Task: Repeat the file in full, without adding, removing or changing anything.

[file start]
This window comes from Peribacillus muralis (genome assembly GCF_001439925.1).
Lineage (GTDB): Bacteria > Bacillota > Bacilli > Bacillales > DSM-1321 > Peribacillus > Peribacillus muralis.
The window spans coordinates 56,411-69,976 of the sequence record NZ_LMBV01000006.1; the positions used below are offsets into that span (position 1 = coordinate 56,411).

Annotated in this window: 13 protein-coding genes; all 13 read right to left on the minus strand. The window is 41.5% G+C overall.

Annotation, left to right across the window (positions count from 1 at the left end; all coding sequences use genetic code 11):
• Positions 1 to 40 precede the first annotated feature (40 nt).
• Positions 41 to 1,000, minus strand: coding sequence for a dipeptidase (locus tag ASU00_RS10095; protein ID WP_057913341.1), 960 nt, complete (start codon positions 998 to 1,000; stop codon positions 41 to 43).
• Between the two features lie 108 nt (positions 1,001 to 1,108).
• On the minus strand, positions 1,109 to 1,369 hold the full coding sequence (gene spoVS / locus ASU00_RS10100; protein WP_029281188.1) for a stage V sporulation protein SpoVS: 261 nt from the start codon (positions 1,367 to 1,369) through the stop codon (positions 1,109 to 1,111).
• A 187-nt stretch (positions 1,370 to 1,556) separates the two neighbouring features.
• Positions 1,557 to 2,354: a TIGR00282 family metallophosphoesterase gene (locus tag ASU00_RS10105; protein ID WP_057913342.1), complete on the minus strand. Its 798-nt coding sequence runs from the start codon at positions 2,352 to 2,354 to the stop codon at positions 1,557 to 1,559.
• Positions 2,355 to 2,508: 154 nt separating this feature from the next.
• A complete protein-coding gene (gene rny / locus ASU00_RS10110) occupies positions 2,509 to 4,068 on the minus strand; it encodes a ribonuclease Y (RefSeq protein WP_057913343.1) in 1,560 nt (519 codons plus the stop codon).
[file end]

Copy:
This window comes from Peribacillus muralis (genome assembly GCF_001439925.1).
Lineage (GTDB): Bacteria > Bacillota > Bacilli > Bacillales > DSM-1321 > Peribacillus > Peribacillus muralis.
The window spans coordinates 56,411-69,976 of the sequence record NZ_LMBV01000006.1; the positions used below are offsets into that span (position 1 = coordinate 56,411).

Annotated in this window: 13 protein-coding genes; all 13 read right to left on the minus strand. The window is 41.5% G+C overall.

Annotation, left to right across the window (positions count from 1 at the left end; all coding sequences use genetic code 11):
• Positions 1 to 40 precede the first annotated feature (40 nt).
• Positions 41 to 1,000, minus strand: coding sequence for a dipeptidase (locus tag ASU00_RS10095; protein ID WP_057913341.1), 960 nt, complete (start codon positions 998 to 1,000; stop codon positions 41 to 43).
• Between the two features lie 108 nt (positions 1,001 to 1,108).
• On the minus strand, positions 1,109 to 1,369 hold the full coding sequence (gene spoVS / locus ASU00_RS10100; protein WP_029281188.1) for a stage V sporulation protein SpoVS: 261 nt from the start codon (positions 1,367 to 1,369) through the stop codon (positions 1,109 to 1,111).
• A 187-nt stretch (positions 1,370 to 1,556) separates the two neighbouring features.
• Positions 1,557 to 2,354: a TIGR00282 family metallophosphoesterase gene (locus tag ASU00_RS10105; protein ID WP_057913342.1), complete on the minus strand. Its 798-nt coding sequence runs from the start codon at positions 2,352 to 2,354 to the stop codon at positions 1,557 to 1,559.
• Positions 2,355 to 2,508: 154 nt separating this feature from the next.
• A complete protein-coding gene (gene rny / locus ASU00_RS10110) occupies positions 2,509 to 4,068 on the minus strand; it encodes a ribonuclease Y (RefSeq protein WP_057913343.1) in 1,560 nt (519 codons plus the stop codon).